Jun 13,2008 00:00
Look for Lewis’ Woodpeckers
With their distinctive flight pattern, magnificent coloring and preference for open country with scattered trees, Lewis's woodpeckers are not too difficult to spot if you are looking in the right place this summer. ODFW biologists suggest targeting burned forest areas and open juniper woodlands with snags. As secondary cavity excavators, these woodpeckers often move into a nest built in a previous year by a flicker or hairy woodpecker, so focus on burned areas that are several years old.
A medium-sized woodpecker with black upperparts and hood, it has a red face, gray collar pale red belly. Named after explorer Meriwether Lewis who first saw the bird in July 1805, species populations have been declining.
There is a wide range of migratory and resident shorebirds and waterfowl using the shoreline and reservoir. Broods of Canadian Geese and waterfowl are visible with the best viewing opportunities at the eastern end of the Wildlife Area along the shoreline. Nesting osprey, bald eagles, golden eagles and red-tail hawks are present in the wildlife area as well. Motorized traffic within the management area is restricted to the north side access road and designated routes into dispersed camping sites.
In addition to wildlife viewing, the management area offers hiking and wonderful scenic views of the Crooked River and reservoir. The slopes to the north have steeper and more challenging hiking terrain and offer the best vantage for observing soaring raptors and panoramic views. Good footwear is a must as conditions can vary from steep and rocky, to muddy and wet.
The Dalles, Mid-Columbia Region and Northern Wasco County
Many different passerine species are moving through the area. Focus your attention to the oak woodlands, where spring conditions are first to appear, and where many species will stop during migration.
Lower Deschutes Wildlife Area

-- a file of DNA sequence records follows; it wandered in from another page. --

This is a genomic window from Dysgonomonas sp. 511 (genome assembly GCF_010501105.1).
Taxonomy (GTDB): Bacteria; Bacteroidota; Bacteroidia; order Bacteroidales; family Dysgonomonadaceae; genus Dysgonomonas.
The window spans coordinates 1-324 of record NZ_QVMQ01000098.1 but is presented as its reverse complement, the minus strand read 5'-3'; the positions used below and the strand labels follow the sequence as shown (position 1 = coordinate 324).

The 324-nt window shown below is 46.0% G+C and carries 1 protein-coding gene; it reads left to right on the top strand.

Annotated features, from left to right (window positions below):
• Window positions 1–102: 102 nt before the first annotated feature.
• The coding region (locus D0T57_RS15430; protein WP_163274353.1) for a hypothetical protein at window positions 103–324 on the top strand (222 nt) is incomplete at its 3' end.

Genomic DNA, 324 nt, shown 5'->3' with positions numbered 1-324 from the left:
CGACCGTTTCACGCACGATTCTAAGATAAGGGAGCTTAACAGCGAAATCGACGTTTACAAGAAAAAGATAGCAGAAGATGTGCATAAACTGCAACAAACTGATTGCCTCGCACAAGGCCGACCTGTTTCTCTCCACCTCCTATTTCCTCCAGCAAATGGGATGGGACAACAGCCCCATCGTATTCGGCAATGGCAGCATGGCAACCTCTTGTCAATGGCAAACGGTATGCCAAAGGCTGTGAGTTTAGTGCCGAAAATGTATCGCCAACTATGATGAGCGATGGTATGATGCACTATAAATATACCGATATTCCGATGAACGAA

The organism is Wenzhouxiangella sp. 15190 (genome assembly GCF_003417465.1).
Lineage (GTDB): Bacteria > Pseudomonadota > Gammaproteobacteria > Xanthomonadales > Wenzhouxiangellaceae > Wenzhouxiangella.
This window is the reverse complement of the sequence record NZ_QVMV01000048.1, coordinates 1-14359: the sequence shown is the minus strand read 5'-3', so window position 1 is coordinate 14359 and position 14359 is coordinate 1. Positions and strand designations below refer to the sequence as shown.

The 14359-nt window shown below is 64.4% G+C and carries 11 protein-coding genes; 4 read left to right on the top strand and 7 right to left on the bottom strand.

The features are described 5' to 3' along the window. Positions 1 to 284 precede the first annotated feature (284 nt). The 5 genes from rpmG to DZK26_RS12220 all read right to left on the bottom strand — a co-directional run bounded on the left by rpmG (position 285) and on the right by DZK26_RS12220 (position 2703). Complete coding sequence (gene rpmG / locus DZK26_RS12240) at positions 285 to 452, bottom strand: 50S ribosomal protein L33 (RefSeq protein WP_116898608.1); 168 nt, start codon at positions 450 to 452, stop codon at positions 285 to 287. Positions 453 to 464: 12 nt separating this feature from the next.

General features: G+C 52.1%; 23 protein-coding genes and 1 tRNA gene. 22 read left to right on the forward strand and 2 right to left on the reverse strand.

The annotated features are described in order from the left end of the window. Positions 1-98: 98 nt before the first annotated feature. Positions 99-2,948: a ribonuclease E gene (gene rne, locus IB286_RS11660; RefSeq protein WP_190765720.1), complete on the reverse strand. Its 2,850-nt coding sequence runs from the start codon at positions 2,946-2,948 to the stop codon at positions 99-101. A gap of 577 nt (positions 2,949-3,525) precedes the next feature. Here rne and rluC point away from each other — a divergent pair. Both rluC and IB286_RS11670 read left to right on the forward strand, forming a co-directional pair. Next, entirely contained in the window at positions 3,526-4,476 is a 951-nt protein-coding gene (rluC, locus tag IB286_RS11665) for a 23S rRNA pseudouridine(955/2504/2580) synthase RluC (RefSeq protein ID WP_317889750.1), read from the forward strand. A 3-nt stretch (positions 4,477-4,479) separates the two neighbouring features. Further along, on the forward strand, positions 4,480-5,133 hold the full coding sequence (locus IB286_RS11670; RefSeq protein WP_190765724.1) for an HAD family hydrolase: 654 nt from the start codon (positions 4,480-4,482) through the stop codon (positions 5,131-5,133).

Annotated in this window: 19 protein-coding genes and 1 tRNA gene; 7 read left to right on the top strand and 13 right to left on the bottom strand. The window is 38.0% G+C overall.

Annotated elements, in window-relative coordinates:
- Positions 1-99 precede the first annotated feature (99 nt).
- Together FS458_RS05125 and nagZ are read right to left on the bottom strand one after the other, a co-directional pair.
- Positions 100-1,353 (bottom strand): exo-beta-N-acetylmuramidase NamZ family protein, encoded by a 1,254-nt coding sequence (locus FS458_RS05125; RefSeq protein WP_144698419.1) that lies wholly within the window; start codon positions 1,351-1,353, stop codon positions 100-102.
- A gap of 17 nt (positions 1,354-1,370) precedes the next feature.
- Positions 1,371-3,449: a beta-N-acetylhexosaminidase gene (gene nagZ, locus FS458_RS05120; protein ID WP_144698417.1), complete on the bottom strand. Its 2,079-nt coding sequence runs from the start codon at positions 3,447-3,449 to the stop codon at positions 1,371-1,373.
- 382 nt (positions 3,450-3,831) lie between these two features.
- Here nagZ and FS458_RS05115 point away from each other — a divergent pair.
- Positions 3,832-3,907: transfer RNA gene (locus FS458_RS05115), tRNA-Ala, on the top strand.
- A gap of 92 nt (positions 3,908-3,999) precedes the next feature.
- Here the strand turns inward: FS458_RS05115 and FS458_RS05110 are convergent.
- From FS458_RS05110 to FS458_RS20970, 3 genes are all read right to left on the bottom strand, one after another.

Many different species frequent the Deschutes Canyon at this time of year with opportunities to view a wide variety of waterbirds, passerines, deer and bighorn sheep.
Bighorn ewes are now beginning to congregate, bringing with them their new lambs. If you can find a group of ewes, watch closely and you should be able to spot young lambs that are hiding nearby. In the coming weeks as lambs get older, expect to start seeing them become more mobile and visible.
Waterfowl broods are a common occurrence now throughout the canyon, as are osprey, kingfishers, great blue herons, and Bullock’s Orioles.
ODFW’s Lower Deschutes Wildlife Area is located in The Dalles. Directions and more information about the Lower Deschutes Wildlife Area.
White River Wildlife Area
Blacktail does are now starting to travel about with their fawns, making this a great time to see young deer. Visitors looking for fawns should focus their efforts in the forested sections of the area, especially at dawn or dusk.
Visitors to the area can also see a wide variety of birds, including Lewis’ Woodpeckers, Cooper’s hawks and Pileated Woodpecker’s.
Hood River Valley
Early summer is an excellent time to take advantage of the many trails throughout the Hood River Valley. For a guide to birding trails, visit the Mount Hood Loop Web site, http://www.oregonbirdingtrails.org/mt_hood.pdf